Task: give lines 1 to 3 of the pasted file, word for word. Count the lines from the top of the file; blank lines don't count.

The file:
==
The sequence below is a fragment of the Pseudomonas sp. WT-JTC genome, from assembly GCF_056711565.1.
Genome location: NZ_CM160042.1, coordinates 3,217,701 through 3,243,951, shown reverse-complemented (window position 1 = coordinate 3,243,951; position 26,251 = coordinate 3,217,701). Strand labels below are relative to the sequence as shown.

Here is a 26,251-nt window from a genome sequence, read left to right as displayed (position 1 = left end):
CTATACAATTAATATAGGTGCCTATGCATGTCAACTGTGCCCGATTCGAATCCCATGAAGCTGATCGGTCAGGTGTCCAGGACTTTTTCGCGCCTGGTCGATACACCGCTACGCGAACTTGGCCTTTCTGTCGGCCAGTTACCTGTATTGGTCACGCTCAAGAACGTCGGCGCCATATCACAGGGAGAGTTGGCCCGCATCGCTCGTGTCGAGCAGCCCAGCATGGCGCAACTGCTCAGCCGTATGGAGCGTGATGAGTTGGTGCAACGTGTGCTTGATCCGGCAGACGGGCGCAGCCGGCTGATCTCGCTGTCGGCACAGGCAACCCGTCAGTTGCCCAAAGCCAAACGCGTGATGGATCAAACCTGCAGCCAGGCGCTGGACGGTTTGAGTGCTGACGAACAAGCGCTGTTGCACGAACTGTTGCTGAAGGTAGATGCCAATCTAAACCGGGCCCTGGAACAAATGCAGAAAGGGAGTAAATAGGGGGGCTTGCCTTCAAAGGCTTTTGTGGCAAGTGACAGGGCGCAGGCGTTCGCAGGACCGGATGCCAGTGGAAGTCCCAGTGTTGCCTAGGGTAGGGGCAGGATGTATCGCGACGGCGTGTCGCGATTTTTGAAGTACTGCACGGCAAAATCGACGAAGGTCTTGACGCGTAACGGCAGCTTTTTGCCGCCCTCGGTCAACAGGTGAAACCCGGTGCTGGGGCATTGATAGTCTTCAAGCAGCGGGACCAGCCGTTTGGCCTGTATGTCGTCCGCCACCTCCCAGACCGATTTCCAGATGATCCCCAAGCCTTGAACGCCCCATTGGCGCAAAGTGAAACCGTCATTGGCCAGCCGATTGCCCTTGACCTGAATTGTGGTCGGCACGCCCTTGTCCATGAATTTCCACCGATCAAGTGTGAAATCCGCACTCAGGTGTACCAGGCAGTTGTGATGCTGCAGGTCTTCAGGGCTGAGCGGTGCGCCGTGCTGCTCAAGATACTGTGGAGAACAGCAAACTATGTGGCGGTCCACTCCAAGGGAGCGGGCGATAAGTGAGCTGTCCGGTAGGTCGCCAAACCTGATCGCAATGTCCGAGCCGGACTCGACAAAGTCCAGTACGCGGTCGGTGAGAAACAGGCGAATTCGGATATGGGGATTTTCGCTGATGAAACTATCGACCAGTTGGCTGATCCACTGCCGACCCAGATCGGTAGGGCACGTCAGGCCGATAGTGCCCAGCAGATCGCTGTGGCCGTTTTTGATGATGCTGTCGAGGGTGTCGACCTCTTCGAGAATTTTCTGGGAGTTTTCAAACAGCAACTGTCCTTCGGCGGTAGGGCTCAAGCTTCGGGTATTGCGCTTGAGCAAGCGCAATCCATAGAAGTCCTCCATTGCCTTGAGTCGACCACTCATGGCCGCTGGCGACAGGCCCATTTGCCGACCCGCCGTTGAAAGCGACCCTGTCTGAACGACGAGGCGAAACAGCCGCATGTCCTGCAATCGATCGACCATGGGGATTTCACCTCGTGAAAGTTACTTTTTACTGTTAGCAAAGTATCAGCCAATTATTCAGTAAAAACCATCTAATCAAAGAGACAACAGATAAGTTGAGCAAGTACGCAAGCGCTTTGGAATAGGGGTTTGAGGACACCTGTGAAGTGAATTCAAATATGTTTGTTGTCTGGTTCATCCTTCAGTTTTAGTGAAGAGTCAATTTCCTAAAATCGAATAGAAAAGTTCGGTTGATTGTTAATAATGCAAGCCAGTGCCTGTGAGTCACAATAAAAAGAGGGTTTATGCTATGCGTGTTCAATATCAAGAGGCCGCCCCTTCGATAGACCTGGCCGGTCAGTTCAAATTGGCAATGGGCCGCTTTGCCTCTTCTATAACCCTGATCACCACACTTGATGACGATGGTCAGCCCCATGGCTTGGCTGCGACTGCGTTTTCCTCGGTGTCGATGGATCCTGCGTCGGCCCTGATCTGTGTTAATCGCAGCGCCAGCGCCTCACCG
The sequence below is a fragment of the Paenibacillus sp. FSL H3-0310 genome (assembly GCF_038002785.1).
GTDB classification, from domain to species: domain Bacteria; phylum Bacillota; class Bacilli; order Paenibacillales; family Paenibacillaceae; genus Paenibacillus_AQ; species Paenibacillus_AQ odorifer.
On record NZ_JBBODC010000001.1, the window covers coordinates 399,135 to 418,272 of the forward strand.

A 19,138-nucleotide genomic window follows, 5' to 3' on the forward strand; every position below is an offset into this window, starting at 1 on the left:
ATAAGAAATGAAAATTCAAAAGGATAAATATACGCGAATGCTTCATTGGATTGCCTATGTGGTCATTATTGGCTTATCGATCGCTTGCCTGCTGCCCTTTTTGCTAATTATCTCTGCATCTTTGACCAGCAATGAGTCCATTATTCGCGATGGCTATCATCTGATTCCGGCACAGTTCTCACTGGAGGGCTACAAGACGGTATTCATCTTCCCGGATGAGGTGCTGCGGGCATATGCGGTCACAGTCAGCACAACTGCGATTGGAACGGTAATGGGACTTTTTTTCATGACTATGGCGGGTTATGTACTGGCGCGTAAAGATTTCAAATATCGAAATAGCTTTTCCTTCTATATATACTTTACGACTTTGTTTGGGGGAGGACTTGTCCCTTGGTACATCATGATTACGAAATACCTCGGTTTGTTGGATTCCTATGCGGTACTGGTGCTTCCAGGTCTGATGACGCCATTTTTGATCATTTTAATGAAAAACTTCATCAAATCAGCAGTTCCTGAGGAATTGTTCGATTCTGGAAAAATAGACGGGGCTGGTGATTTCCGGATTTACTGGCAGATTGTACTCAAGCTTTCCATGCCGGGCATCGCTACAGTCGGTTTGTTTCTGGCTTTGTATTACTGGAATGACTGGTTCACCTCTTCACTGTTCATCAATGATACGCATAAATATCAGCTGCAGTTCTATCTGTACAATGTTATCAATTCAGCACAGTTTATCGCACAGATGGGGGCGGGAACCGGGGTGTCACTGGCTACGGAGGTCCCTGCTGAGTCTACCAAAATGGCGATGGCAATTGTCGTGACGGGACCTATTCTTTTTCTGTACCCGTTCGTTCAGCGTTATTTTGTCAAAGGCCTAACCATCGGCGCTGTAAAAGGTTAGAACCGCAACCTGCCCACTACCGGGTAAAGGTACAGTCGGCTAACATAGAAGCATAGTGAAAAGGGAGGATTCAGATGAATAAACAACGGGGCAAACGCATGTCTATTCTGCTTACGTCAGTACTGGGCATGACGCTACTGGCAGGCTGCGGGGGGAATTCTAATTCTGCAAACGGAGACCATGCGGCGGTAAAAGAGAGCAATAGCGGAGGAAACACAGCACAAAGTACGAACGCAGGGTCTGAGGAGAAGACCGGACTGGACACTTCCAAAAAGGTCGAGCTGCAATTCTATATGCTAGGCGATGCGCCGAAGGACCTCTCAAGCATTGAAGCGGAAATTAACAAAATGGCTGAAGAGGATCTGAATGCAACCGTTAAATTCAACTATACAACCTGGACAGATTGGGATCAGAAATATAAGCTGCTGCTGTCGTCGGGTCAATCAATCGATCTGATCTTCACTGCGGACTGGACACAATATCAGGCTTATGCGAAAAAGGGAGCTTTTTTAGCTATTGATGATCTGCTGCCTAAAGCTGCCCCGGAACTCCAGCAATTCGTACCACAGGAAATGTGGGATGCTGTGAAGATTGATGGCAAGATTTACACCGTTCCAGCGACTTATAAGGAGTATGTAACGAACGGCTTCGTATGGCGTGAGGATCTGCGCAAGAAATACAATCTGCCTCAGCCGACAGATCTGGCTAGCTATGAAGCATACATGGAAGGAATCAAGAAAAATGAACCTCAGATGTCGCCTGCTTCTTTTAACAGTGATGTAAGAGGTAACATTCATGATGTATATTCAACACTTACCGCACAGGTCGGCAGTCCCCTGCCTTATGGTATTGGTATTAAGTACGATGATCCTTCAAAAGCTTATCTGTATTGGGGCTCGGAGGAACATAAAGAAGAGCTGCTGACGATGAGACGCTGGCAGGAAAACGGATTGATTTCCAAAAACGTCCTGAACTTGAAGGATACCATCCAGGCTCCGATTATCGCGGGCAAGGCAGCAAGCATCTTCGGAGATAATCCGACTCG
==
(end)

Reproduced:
The sequence below is a fragment of the Pseudomonas sp. WT-JTC genome, from assembly GCF_056711565.1.
Genome location: NZ_CM160042.1, coordinates 3,217,701 through 3,243,951, shown reverse-complemented (window position 1 = coordinate 3,243,951; position 26,251 = coordinate 3,217,701). Strand labels below are relative to the sequence as shown.

Here is a 26,251-nt window from a genome sequence, read left to right as displayed (position 1 = left end):